The 50 Best Books of All Time

OK, these are probably not the best books of all time but these mostly non-fiction titles were important to me when I read them over the last twenty years.

  1. The Power of Their Ideas, Meier (Bible)
  2. The Students are Watching, Sizer
  3. Reinventing Public Education and It Takes a City, Hill
  4. Global Achievement Gap, Wagner
  5. The World is Open, Bonk
  6. Disrupting Class, Christensen, Horn and Johnson
  7. Mindset, Dweck
  8. Education Unbound, Hess


  1. 5th Discipline, Senge (Didn’t like the field guides as much)
  2. In Search of Excellence, Peters and Waterman
  3. Competitive Strategy, Porter (Classic)
  4. Positioning, Ries and Trout
  5. The Innovator’s Dilemma, Christiansen
  6. The Age of Unreason, Handy
  7. Good to Great & Built to Last, Collins
  8. Managing, or anything by Drucker

Leadership & Biography

  1. Leadership is an Art, DePree (Still the best)
  2. The Leadership Challenge, Kouzes and Posner (The guidebook)
  3. A Force for Change, Kotrer
  4. Orbiting the Giant Hairball, MacKenzie (Fun runner up)
  5. 7 Habits of Highly Effective People, Covey
  6. John Adams, McCullough (Read a Madison biography after that.)
  7. Benjamin Franklin, Isaacson


  1. Guns, Germs & Steel, Diamond
  2. Development as Freedom, Amartya Sen
  3. Which World, Hammond
  4. Culture Matters, Harrison & Huntington
  5. Fourth Turning & Millennials, Strauss/Howe
  6. The Lexus and the Olive Tree & Longitudes and Attitudes, Friedman
  7. The Post-American World, Zakaria


  1. Rilke’s Book of Hours: Love Poems to God, Macy and Barrows
  2. The Heart Aroused, Whyte (Good runner up with leadership application)
  3. Early Morning, Stafford (Touching biography makes Bill Stafford accessible)
  4. New and Collected Poems, Milosz
  5. Poems New and Collected, Szymborska (What is it about mid-century Poles?)
  6. The Complete Poems of D.H. Lawrence
  7. Teaching With Fire, Intrator and Scribner


  1. Consilience, Wilson (Wow)
  2. Art & Physics, Shlain (Amazing parallels)
  3. Turning Point, Capra (Where Meg Wheatley got her start)
  4. The Clock of the Long Now, Brand
  5. Einstein’s Dreams, Lightman (Only fiction on the list; mind bending)
  6. For the Time Being, Dillard (Another mind bender/dual biography)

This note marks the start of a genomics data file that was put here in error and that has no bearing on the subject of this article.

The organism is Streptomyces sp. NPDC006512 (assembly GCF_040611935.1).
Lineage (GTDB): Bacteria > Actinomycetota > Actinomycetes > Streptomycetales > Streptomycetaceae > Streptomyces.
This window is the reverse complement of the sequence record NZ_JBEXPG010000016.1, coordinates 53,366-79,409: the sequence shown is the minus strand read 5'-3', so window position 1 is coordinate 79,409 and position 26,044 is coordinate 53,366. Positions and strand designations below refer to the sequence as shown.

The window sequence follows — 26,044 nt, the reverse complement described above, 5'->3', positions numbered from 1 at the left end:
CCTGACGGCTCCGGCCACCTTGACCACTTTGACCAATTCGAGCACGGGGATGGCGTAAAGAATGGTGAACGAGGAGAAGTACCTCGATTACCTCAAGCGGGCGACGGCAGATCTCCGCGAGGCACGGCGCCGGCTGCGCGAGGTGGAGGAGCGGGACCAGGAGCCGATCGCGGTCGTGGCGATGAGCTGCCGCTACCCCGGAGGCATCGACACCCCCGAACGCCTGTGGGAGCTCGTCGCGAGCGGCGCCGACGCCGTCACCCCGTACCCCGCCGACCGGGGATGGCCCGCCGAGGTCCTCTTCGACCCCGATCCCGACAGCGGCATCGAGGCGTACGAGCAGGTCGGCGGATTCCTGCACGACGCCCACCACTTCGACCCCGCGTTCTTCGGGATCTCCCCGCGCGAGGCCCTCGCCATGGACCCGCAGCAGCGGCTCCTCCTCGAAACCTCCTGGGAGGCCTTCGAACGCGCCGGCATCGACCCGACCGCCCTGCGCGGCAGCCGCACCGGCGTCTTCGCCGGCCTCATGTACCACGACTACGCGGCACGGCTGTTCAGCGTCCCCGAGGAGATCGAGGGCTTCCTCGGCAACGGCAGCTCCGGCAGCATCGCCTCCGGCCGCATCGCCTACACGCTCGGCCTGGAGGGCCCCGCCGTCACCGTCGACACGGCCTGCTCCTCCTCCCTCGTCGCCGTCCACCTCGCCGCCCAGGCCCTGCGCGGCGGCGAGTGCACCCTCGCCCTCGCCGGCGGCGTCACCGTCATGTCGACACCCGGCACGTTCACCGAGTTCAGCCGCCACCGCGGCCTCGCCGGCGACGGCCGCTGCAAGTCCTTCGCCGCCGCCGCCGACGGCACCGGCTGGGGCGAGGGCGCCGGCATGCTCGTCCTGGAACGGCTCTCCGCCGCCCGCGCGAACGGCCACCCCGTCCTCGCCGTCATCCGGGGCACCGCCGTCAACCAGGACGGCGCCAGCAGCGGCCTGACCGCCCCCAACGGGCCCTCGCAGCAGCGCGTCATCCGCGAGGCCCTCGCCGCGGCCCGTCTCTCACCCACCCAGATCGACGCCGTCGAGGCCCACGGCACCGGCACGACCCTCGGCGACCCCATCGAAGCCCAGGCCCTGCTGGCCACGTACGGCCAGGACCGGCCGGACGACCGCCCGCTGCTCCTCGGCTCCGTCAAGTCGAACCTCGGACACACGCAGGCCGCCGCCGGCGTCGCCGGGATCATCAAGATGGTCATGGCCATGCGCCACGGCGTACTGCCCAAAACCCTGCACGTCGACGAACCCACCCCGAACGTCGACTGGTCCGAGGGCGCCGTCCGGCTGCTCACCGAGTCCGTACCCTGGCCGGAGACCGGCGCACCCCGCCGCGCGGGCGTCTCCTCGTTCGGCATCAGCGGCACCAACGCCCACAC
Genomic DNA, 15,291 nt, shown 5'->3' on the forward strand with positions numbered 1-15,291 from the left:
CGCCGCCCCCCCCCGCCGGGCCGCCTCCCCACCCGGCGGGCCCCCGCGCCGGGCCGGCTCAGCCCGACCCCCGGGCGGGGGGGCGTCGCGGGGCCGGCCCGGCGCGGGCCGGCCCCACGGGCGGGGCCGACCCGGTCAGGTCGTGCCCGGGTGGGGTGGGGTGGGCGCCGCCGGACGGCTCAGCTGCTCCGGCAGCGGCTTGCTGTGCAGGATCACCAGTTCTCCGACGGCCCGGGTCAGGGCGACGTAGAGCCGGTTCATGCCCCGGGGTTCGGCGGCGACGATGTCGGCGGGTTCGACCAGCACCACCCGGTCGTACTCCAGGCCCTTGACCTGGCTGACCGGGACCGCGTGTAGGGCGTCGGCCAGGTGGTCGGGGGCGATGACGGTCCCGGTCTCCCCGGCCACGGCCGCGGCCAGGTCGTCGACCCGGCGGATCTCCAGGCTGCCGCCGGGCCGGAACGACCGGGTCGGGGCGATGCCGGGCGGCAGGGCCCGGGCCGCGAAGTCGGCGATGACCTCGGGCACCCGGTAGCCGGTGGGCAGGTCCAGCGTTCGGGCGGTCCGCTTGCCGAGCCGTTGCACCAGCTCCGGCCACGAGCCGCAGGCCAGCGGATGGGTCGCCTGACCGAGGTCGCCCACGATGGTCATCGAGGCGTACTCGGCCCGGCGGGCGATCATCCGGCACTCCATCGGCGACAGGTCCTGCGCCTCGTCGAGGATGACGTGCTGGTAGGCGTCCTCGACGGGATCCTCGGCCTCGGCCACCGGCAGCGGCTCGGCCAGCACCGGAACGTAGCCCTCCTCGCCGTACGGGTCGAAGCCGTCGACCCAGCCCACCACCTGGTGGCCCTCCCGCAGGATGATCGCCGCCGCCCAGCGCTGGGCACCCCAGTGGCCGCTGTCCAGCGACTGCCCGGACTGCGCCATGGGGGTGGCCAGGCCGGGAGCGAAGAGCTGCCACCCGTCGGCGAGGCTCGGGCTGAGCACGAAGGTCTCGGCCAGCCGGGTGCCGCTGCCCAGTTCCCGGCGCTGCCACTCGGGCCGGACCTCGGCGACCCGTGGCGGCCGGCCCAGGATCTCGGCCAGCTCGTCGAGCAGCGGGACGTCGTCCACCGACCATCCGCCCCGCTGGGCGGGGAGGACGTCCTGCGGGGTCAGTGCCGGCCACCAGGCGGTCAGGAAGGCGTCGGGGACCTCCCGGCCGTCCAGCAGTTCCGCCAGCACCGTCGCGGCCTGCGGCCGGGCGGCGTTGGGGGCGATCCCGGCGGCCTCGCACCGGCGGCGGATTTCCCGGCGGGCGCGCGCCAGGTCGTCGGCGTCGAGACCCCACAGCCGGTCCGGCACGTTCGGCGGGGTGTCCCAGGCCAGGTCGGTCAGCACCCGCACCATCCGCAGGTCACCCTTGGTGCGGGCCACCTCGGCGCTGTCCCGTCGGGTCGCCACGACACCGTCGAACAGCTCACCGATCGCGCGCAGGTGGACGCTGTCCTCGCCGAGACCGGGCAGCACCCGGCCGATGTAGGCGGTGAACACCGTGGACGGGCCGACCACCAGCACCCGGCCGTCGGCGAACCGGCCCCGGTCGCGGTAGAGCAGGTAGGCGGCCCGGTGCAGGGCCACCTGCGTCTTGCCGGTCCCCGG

7. The Blank Slate & Drive, Steven Pinker
  8. Elegant Universe, Greene (or A Brief History of Time, Hawkin)
  9. Tipping Point, Gladwell


  1. Good Work: When Excellence and Ethics Meet, Gardner, Csikszentmihalyi and Damon
  2. Flow, Csikszentmihalyi
  3. Care of the Soul, Moore
  4. The Reinvention of Work, Fox

Wow, I left so many great business and education books out. And no non-fiction!?! What books made a difference to you and your work?

Tom Vander Ark

Tom Vander Ark is the CEO of Getting Smart. He has written or co-authored more than 50 books and papers including Getting Smart, Smart Cities, Smart Parents, Better Together, The Power of Place and Difference Making. He served as a public school superintendent and the first Executive Director of Education for the Bill & Melinda Gates Foundation.

Discover the latest in learning innovations

Sign up for our weekly newsletter.



Oh, how I love these lists. :)
In no particular order, here are some of the ones I keep coming back to, which automatically makes them greats, right?
- Brideshead Revisited, Evelyn Waugh
- Screwtape Letters, Lewis
- Orthodoxy, Chesterton
- Anna Karenina, Tolstoy
- City Boy, Herman Wouk
- Maggie Now, Betty Smith
- Mansfield Park, Jane Austen
- Angle of Repose, Wallace Stegner
- Eat the Rich, PJ O'Rourke
- In Cold Blood, Truman Capote
I love when an author can show, not tell, which is what a great novel is all about.


Tom Vander Ark

Great additions, thanks!

Tom Vander Ark

Here's a few more from our friend Al Meyers:
-Team of Rivals (Goodwin) – this one I’m surprised didn’t make your list : )
-Linchpin (Seth Godin)
-The Strategy Paradox (Raynor) - pokes huge holes in Collins’ Good to Great Book
-Tribes (Seth Godin)
-How to Change The World (Bornstein)
-The Medici Effect (How diversity drives innovation)
-The Brain That Changes Itself (Doidge)
-There are probably a slew of books in the TED Book Library that make the cut. A few of the ones above were books I got from TED.

Bev DeVore

Anything written by John McPhee, Stephen Gould, Richard Feynman and Robert Frost.


Tom Vander Ark

Thanks, good eclectic list.

George Rislov

I've read quite a few, but Guns, Germs & Steel, Diamond is one of my favorites. This was one of a handful of books that dramatically changed the teaching of World History by focusing on longer time periods and macrohistorical analysis.


Tom Vander Ark

Thanks George. I gave a grant to a (now famous) high school principal that said about GG&S "It will be the only textbook in the place."

Tom Vander Ark

I read Michael Fullan's most recent book, Stratosphere. He's certainly one of the 3-4 most influential edu-writers of our time. The book is very short, very optimistic, and very much worth your time. I'll post a review next week.

Leave a Comment

Your email address will not be published. All fields are required.